For a wireless flash trigger at this level, the Godox X1 wireless flash trigger and receiver pack in the features. Firstly the two units feature full TTL control, meaning that your camera can adjust the power of the flash to suit the scene you’re shooting automatically. It also means you can use the flash compensation on the camera to adjust the exposure. If you’re using more than one flash, you can assign each flash a group and then adjust the power of each group on the transmitter; this is extremely useful.

When it comes to the types of flash that you can use, the X1 is extremely flexible. Any TTL flash that is compatible with your system will work directly, and you’ll retain all TTL features; likewise, if you have a simple manual flash, then pop it on, and you’re ready to shoot, all be it with the adjustments to power having to be made on the flash rather than through the trigger system.

If you’re looking for a wireless flash solution in the studio, then again, as the receiver features a sync socket, you can plug it in and go.

Godox X1 Transmitter

One other stand-out feature is the AF light on the transmitter. It takes a little to set this up correctly for your system but once done; it sends out the familiar red light beam that aids your AF in lower light conditions. It’s a nice feature and can be quickly activated with a switch on the side of the unit.

The X1 also has several other features accessed through the menu system. These are referred to as 01, 02 etc.; unless you’re looking for them and know what they are, they’re very difficult to decode. Essentially a quick look in the manual will outline how to access the features and what they are.


Initially, the two units take a few moments to connect and pushing the small test button confirms that the connection is made with a fire of the flash and blink of the red connection light.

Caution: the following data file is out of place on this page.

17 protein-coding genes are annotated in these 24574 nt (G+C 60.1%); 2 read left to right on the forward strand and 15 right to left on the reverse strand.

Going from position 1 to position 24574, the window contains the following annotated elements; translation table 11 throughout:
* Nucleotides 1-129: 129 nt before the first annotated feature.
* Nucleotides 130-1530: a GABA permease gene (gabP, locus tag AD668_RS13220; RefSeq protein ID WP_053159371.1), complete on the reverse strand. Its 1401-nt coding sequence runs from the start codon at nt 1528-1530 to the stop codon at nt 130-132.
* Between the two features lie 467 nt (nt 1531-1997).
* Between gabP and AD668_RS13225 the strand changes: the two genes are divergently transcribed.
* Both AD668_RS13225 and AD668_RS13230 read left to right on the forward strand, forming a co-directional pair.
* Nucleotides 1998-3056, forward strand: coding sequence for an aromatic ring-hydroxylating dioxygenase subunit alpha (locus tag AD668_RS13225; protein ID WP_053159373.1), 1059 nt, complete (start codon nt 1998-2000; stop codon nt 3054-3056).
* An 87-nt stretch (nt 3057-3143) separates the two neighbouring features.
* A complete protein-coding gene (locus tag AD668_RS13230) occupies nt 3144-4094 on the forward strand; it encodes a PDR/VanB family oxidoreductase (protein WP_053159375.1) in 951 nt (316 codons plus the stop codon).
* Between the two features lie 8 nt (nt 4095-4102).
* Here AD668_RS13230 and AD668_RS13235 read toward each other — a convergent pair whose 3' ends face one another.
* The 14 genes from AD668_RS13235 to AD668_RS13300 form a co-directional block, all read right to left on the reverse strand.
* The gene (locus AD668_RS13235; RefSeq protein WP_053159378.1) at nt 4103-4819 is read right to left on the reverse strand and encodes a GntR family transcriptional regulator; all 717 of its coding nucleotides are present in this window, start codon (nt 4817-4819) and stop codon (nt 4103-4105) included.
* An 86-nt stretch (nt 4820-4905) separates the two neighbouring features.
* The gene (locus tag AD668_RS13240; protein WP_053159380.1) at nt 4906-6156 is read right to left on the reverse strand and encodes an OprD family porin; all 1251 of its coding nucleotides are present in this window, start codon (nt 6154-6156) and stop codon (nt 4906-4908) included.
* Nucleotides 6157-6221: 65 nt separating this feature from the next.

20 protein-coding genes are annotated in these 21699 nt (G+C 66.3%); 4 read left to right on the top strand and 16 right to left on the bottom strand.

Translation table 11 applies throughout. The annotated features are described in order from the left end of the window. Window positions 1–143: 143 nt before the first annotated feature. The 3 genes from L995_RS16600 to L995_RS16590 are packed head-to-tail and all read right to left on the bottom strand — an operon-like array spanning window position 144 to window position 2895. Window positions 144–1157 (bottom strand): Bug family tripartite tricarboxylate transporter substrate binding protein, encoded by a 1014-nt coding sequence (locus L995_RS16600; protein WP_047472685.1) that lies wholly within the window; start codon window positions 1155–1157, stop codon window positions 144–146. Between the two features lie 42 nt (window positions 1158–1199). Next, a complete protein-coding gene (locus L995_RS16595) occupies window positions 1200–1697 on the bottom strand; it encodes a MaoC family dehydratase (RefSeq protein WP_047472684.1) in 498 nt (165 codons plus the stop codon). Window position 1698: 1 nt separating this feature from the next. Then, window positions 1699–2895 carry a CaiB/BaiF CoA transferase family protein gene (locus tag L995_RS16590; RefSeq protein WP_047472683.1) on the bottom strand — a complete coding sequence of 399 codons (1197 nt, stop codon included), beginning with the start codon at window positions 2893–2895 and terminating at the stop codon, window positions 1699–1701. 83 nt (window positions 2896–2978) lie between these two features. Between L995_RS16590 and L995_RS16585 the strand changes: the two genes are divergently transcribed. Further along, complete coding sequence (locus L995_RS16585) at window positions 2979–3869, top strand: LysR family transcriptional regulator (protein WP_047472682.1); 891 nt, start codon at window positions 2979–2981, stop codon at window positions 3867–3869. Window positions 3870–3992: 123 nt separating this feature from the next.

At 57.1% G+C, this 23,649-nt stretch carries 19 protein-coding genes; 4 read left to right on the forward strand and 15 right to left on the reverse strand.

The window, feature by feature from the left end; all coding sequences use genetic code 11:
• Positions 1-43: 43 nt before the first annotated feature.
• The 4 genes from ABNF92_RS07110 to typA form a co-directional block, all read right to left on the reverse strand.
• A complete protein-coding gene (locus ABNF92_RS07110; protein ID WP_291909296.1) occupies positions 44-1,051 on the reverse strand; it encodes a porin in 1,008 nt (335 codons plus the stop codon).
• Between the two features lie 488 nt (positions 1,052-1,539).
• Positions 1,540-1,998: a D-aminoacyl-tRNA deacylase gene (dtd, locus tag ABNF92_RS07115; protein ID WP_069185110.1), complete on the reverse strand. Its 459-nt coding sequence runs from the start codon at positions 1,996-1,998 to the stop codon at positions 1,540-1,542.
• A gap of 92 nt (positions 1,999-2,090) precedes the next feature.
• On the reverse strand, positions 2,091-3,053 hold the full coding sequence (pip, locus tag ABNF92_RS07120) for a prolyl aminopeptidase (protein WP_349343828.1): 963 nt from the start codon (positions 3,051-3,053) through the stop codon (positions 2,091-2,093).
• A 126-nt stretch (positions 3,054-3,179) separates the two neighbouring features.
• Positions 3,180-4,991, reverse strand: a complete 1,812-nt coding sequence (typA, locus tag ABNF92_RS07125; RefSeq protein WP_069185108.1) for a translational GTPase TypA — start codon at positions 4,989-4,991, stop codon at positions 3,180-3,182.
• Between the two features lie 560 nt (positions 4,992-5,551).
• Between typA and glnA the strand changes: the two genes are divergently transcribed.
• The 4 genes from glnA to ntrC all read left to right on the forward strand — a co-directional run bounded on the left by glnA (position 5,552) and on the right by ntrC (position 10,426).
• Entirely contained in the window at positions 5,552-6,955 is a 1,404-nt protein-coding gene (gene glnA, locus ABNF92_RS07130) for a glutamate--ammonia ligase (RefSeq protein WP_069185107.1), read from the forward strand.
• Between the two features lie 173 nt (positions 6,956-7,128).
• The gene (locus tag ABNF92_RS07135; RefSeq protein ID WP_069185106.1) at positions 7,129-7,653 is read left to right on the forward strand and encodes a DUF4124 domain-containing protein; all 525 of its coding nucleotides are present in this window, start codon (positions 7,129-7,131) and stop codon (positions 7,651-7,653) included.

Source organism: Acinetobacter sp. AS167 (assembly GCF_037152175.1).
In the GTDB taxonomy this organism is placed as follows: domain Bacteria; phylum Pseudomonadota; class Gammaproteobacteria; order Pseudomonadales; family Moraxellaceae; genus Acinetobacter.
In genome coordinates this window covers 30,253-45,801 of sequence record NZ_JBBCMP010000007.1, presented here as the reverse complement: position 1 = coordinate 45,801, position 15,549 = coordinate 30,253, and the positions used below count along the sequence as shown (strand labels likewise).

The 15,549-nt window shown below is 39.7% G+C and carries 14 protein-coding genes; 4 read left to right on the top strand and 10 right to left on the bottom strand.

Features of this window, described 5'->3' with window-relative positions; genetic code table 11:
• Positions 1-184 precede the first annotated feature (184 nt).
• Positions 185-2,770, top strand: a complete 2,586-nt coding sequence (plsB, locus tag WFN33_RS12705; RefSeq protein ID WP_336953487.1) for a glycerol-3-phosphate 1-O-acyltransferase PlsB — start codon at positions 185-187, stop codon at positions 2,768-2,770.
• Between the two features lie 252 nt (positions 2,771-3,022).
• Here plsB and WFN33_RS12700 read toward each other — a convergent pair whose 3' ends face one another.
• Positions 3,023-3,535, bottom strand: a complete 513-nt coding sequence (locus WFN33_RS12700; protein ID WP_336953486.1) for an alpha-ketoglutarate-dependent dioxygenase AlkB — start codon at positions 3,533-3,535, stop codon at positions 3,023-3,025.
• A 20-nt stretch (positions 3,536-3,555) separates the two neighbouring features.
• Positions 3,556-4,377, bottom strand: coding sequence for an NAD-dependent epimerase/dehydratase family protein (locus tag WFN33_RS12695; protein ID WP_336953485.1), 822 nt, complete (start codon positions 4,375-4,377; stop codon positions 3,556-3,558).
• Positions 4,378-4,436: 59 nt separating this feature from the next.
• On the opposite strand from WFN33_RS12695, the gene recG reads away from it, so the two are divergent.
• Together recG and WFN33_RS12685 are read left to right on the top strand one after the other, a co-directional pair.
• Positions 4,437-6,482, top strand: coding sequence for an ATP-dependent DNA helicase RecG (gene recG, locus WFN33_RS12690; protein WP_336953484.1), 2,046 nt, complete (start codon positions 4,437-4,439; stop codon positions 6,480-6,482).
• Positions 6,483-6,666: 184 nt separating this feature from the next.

On one or two occasions where the system was slightly slower to connect or a flash trigger was missed, I found swapping channels would often improve the performance. As the triggers work on 2.4Ghz, some older Wifi devices and other units also use this frequency, so interference can be an issue. With 32 channels to select from, the interference issue was minimal and easily corrected.

Once a clear channel was found, the operation of the units as direct TTL wireless off-camera flash couldn’t have been easier. Point the camera let the camera do the readings, and shoot. If the image looks too bright or dark, then a simple adjustment through the flash exposure compensation and the image is captured.

Godox X1 Receiver

For the most part, during the test, I used the Godox X1 flash trigger system with a hotshoe flash and then coupled this with an additional V860 III, which I am also testing and has a compatible receiver built in. The communication between the transmitter and two flash receivers was spot on and gave plenty of flexibility.

In another scenario, I plugged the receiver into a Profoto head using the sync lead. Again the wireless signal was robust and worked as well in the situation as the old Profoto transmitter. I also tried the system out with the Rotolight ANOVA II lights and again plugged through the sync socket; these worked incredibly well.

Final thoughts

Considering the price, there is very little to fault with the Godox X1 system. It puts in a solid performance, and considering the price, the build quality and function are exceptional.

Looking at negative points, I’d say that while the documentation for the units is good, there is no explanation of what some of the features do, such as the Multi flash; a few good tutorials from Godox or explainers would go a long way. I’ll post some soon looking at some of the intricacies of the system.

Then there’s the UI; while this is nice, some aspects are a little tricky to decode, and a check of the manual is the only way to know exactly what some of those features are and how to access them.

Godox X1 Receiver

These points are small, considering that while this wireless flash system looks simple, it isn’t. In basic use, you can very quickly get up and running, and with the TTL system, there is very little prior knowledge that you’ll need to become a master at off-camera flash photography. As you’re knowledge of flash grows, the additional functions and features of this wireless flash system will reveal themselves; need to add more flashes? Easy, control them wirelessly in groups? Not a problem.

Having used and sworn at many wireless flash systems over the years, I’m pleased to say at the base level, the X1 wireless flash system is easy to use, and due to the extensive features, you may never need an upgrade. Ultimately Godox has created an exceptionally solid functioning wireless flash system with huge potential for very little money.